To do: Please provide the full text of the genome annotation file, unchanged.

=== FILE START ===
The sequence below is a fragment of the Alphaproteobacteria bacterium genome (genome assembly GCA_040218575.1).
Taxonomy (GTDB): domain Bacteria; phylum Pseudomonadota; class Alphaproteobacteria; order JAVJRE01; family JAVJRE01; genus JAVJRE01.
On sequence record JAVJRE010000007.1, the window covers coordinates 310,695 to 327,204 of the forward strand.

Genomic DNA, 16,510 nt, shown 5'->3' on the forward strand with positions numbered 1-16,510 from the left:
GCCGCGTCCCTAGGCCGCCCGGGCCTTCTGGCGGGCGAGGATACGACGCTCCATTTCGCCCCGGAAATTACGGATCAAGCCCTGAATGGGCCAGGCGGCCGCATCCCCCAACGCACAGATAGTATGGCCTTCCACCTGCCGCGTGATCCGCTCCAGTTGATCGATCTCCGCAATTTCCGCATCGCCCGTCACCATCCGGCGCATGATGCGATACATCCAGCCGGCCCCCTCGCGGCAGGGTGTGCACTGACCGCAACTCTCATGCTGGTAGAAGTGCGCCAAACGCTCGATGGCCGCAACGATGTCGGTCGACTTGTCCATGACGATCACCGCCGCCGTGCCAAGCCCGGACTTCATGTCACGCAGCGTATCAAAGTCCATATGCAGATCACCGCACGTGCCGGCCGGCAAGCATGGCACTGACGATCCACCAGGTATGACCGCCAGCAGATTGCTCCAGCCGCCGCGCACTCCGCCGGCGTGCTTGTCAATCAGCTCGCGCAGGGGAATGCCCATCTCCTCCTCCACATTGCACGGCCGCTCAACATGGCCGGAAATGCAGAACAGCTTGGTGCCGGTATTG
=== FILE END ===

The sequence below is a fragment of the Alphaproteobacteria bacterium genome (genome assembly GCA_040218575.1).
Taxonomy (GTDB): domain Bacteria; phylum Pseudomonadota; class Alphaproteobacteria; order JAVJRE01; family JAVJRE01; genus JAVJRE01.
On sequence record JAVJRE010000007.1, the window covers coordinates 310,695 to 327,204 of the forward strand.

Genomic DNA, 16,510 nt, shown 5'->3' on the forward strand with positions numbered 1-16,510 from the left:
GCCGCGTCCCTAGGCCGCCCGGGCCTTCTGGCGGGCGAGGATACGACGCTCCATTTCGCCCCGGAAATTACGGATCAAGCCCTGAATGGGCCAGGCGGCCGCATCCCCCAACGCACAGATAGTATGGCCTTCCACCTGCCGCGTGATCCGCTCCAGTTGATCGATCTCCGCAATTTCCGCATCGCCCGTCACCATCCGGCGCATGATGCGATACATCCAGCCGGCCCCCTCGCGGCAGGGTGTGCACTGACCGCAACTCTCATGCTGGTAGAAGTGCGCCAAACGCTCGATGGCCGCAACGATGTCGGTCGACTTGTCCATGACGATCACCGCCGCCGTGCCAAGCCCGGACTTCATGTCACGCAGCGTATCAAAGTCCATATGCAGATCACCGCACGTGCCGGCCGGCAAGCATGGCACTGACGATCCACCAGGTATGACCGCCAGCAGATTGCTCCAGCCGCCGCGCACTCCGCCGGCGTGCTTGTCAATCAGCTCGCGCAGGGGAATGCCCATCTCCTCCTCCACATTGCACGGCCGCTCAACATGGCCGGAAATGCAGAACAGCTTGGTGCCGGTATTG